A novel approach to evaluate skills in Endotracheal Intubation using biomechanical measurement system

Y. Matsuoka, L. Bartolomeo, T. Chihara, U. Imtiaz, K. Saito, W. Kong, Y. Noh, Y. Kasuya, M. Nagai, M. Ozaki, C. Wang, S. Sessa, H. Ishii, M. Zecca, A. Takanishi

Research output: Contribution to conferencePaper

3 Citations (Scopus)

Abstract

Endotracheal Intubation (ETI) is a common airway procedure used to connect the larynx and the lungs through the windpipe of patients under emergency situations. The process is carried out by a laryngoscope inserted into the mouth, and helps doctors in viewing the glottis and inserting the tube. In 2012, we developed a humanoid robot for ETI training, called WKA-5R, which was able to simulate various patients and scenarios and to evaluate the doctor's medical skills according to applied force, position of laryngoscopes and tubes, and procedure time. In 2013, we have focused our study on the development of a system for the biomechanical evaluation during simulated ETI. We conducted an experiment with 5 expert and 6 novice anesthesiologists and measured 3 biomechanical parameters: angular velocity of wrist joint and elbow joint, surface electromyography (sEMG) of the upper limb, and some angles on the upper part of the body, in order to evaluate joint stiffness in the arm and posture during ETI. In this paper, the authors show the experimental results on comparison between experts and novices, followed by discussion.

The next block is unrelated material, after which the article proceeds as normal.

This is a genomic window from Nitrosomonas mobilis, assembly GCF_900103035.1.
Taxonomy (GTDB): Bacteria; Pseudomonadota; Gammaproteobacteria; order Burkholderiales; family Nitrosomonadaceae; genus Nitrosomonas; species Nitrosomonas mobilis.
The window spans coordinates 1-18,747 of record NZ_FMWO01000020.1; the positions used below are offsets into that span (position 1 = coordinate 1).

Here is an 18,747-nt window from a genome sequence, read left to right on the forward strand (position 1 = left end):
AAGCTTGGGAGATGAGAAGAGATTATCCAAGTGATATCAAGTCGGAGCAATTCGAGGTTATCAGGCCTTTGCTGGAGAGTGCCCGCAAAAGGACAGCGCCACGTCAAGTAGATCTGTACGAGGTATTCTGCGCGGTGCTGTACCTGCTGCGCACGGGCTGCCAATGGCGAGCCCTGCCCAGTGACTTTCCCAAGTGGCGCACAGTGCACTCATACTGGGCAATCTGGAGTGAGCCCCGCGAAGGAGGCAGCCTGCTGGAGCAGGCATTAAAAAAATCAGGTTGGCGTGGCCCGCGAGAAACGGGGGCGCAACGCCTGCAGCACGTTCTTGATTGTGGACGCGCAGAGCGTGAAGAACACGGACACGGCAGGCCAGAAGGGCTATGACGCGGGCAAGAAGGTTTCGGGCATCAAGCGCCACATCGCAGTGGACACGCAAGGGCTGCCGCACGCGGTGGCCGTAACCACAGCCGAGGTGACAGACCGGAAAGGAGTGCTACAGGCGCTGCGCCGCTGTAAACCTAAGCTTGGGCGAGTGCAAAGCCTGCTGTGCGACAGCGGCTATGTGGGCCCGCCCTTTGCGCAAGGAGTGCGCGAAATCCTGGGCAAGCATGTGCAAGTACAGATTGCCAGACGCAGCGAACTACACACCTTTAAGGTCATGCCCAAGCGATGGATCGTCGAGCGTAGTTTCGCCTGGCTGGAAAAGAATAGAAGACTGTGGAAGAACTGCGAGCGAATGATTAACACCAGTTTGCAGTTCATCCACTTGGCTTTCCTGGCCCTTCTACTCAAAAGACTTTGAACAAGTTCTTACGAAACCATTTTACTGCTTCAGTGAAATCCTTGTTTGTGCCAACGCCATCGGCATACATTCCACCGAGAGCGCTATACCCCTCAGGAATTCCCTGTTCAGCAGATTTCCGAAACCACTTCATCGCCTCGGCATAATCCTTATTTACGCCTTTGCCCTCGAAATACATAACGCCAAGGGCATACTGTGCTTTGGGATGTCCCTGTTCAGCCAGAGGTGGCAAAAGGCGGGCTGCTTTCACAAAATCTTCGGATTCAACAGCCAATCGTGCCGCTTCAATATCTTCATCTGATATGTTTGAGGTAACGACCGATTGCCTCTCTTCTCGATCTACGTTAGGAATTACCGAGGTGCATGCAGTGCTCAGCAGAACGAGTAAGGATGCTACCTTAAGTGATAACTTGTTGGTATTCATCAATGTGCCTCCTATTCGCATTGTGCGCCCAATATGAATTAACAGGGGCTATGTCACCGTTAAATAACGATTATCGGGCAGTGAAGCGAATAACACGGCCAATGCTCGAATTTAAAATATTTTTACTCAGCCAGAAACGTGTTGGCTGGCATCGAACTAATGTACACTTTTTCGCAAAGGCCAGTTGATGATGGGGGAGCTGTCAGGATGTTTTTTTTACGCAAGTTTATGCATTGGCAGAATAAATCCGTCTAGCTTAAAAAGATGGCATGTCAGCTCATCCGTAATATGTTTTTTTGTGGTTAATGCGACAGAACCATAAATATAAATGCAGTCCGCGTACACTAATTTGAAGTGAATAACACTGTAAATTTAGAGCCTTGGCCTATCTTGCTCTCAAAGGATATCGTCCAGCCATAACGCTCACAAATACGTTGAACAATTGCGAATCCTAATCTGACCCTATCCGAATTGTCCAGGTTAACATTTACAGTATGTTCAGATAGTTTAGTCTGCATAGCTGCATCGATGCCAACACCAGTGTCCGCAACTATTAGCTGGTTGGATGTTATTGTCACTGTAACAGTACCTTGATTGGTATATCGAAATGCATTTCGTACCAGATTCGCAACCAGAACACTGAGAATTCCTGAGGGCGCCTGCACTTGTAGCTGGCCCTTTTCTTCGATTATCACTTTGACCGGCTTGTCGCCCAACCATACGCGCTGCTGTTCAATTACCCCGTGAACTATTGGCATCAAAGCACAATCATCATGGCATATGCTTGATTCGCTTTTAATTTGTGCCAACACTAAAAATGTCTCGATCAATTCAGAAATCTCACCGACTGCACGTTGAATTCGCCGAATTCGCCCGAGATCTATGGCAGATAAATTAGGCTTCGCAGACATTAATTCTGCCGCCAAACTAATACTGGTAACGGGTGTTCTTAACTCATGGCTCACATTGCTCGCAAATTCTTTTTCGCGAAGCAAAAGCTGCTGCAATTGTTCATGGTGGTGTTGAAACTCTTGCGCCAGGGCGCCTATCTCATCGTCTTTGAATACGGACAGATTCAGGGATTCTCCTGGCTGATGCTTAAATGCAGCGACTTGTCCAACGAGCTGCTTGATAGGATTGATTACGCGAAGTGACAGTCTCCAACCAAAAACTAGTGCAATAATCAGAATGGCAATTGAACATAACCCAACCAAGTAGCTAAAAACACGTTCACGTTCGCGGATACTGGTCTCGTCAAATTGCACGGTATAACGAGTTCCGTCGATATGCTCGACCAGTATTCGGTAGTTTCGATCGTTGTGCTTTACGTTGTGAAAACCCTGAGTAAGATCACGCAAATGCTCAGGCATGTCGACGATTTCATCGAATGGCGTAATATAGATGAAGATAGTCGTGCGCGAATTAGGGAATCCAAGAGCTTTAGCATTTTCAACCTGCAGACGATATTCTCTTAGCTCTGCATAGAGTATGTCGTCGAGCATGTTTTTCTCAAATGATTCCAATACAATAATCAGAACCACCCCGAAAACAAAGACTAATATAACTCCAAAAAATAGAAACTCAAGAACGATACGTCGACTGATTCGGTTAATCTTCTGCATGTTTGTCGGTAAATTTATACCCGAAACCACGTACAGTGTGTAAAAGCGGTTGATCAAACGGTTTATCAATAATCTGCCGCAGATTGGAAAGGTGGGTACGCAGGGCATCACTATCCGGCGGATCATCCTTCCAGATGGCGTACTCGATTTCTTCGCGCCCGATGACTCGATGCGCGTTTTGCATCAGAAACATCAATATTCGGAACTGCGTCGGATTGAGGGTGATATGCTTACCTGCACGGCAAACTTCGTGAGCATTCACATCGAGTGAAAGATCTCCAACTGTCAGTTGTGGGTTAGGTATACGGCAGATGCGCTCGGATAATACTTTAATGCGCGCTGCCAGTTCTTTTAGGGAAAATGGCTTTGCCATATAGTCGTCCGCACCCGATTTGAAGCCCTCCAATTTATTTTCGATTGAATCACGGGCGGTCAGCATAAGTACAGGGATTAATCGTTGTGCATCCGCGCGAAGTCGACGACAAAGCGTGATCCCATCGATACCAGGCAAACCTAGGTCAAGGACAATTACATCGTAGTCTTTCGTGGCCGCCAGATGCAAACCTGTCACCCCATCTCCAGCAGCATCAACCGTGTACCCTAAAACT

Original languageEnglish
Pages1456-1461
Number of pages6
DOIs
Publication statusPublished - 2013 Jan 1
Event2013 IEEE International Conference on Robotics and Biomimetics, ROBIO 2013 - Shenzhen, China
Duration: 2013 Dec 122013 Dec 14

Conference

Conference2013 IEEE International Conference on Robotics and Biomimetics, ROBIO 2013
CountryChina
CityShenzhen
Period13/12/1213/12/14

ASJC Scopus subject areas

  • Artificial Intelligence
  • Computer Science Applications
  • Biotechnology

Fingerprint Dive into the research topics of 'A novel approach to evaluate skills in Endotracheal Intubation using biomechanical measurement system'. Together they form a unique fingerprint.

Cite this